General Herb Information *Note: Onion Pure Essential Oil is not to be taken internally.
Onions are so common in cookery that they can be overlooked in the pharmacy. But onion, like its close herbal relative, garlic, can do more than flavor soups and stews and bring tears to your eyes.
Potential Health Benefits
Onion is okayed to restore appetite and for the prevention of arteriosclerosis. Onion can thin the blood and prevent clotting, helping to lower blood pressure. Onions are high in helpful fiber and low in calories.
The sulfur compound in onions is credited for the plant's beneficial effects on the blood. Onion also has disinfectant qualities. Onions are exceptionally good sources of a helpful bioflavonoid called quercetin. In Asia, researchers theorize that quercetin helps support healthy vision.
American herbalist James A. Duke, Ph.D., alludes to a scientific study that found onions and garlic extracts to be useful against chronic asthma. Duke also writes that the quercetin in onions is helpful for "supporting immunity, thinning the blood, lowering blood pressure, and supporting asthma and pain." Duke endorses onions themselves over quercetin supplements sold in health food stores to combat hay fever and asthma, on the grounds that whole foods are the best medicine.
How to Use the Herb (*Note: Not applicable to essential oils which are for topical use only!)
Fresh, dried, as juice, or as syrup. The average daily dose is 50 grams of fresh onions or 20 grams of dried onions, according to Commission E.
The PDR Family Guide to Natural Medicines and Healing Therapies, for its part, recommends 4-5 teaspoonfuls daily of tincture or 4-5 tablespoonfuls daily of onion syrup.
As pot herbs, vegetables, medicines and garden ornaments the onions have much to offer. Varying in height from a few inches to a few feet the growth pattern is distinctive; linear, often inflated leaves, from which a hollow stem arises to carry a spherical head of small flowers. Many are most beautiful bulbous plants and though this description does not apply to those of most use herbally, as herb associates they are admirable.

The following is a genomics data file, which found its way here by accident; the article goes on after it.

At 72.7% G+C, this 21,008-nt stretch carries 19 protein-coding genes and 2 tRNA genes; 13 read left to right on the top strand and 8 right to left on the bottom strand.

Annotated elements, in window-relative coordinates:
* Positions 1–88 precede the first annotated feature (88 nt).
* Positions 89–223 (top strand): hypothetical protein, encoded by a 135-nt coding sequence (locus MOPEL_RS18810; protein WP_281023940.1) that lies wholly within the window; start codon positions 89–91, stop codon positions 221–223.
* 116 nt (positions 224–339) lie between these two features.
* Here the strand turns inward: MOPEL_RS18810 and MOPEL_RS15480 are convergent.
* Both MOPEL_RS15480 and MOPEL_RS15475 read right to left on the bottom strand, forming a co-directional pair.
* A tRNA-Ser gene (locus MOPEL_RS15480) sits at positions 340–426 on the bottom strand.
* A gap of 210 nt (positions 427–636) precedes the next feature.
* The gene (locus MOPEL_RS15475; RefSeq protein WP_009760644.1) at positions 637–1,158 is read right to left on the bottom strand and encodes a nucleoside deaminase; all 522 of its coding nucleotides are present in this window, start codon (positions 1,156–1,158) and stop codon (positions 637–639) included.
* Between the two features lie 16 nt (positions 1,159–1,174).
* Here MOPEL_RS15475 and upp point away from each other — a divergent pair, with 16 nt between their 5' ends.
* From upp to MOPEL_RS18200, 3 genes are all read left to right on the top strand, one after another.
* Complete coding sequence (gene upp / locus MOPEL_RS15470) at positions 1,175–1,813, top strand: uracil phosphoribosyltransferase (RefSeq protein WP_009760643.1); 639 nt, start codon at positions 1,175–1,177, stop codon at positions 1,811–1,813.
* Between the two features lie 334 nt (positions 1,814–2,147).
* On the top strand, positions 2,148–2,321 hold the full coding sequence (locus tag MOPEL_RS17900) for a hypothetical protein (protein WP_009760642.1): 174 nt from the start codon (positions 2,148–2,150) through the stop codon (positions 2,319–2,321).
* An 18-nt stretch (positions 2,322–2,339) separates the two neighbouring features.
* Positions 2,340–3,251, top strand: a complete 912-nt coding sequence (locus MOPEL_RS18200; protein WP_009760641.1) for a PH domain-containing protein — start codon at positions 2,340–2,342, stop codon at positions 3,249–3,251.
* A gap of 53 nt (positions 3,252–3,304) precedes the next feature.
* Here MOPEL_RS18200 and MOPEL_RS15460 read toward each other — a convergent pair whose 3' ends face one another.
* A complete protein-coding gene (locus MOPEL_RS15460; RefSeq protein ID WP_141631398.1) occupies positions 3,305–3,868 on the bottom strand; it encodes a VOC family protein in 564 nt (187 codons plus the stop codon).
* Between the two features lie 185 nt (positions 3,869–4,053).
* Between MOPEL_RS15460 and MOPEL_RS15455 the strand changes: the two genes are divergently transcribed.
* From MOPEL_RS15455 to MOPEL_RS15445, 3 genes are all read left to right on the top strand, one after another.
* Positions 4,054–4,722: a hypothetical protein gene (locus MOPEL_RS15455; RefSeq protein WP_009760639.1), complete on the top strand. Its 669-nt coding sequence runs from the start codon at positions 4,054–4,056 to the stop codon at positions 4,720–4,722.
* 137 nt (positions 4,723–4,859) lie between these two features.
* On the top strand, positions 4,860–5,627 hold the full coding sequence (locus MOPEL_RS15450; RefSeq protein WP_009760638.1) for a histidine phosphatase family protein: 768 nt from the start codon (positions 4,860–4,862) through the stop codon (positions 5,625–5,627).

All onions when bruised have the typical smell of their tribe, though some of the flowers are charmingly perfumed; and hence, could be used as flavouring but one feels to eat some would be almost akin to gobbling down larks' tongues. Among the most attractive for herb garden use are A. schubertii and A. christophii with melon-sized spheres of flowers on 2-foot high stems. When the starry flowers open, purple and pink respectively, the effect is of a firework preserved in mid-explosion. They look particularly well with lavenders and santolinas and other grey-leaved shrublets. The smaller A. narcissiflorum and A. pulchellum, to continue the image, are at the stage when the cascade of stars begins to fall to earth. All these and many other ornamental onions flowers are excellent as part of dried arrangements.
Onion, Common Allium cepa L.
The fresh bulb and the juice of the onion were valued for their antibiotic properties, and were eaten regularly to ward off coughs, colds and respiratory infections. They were also used for insomnia, indigestion and lethargy, and to strengthen the heart. A freshly sliced onion was prescribed to help relieve insects stings, and promote hair growth. Culpeper said that "onions are good for cold watery humours, but injurious to persons of bilious habit, affecting the head, eyes and stomach."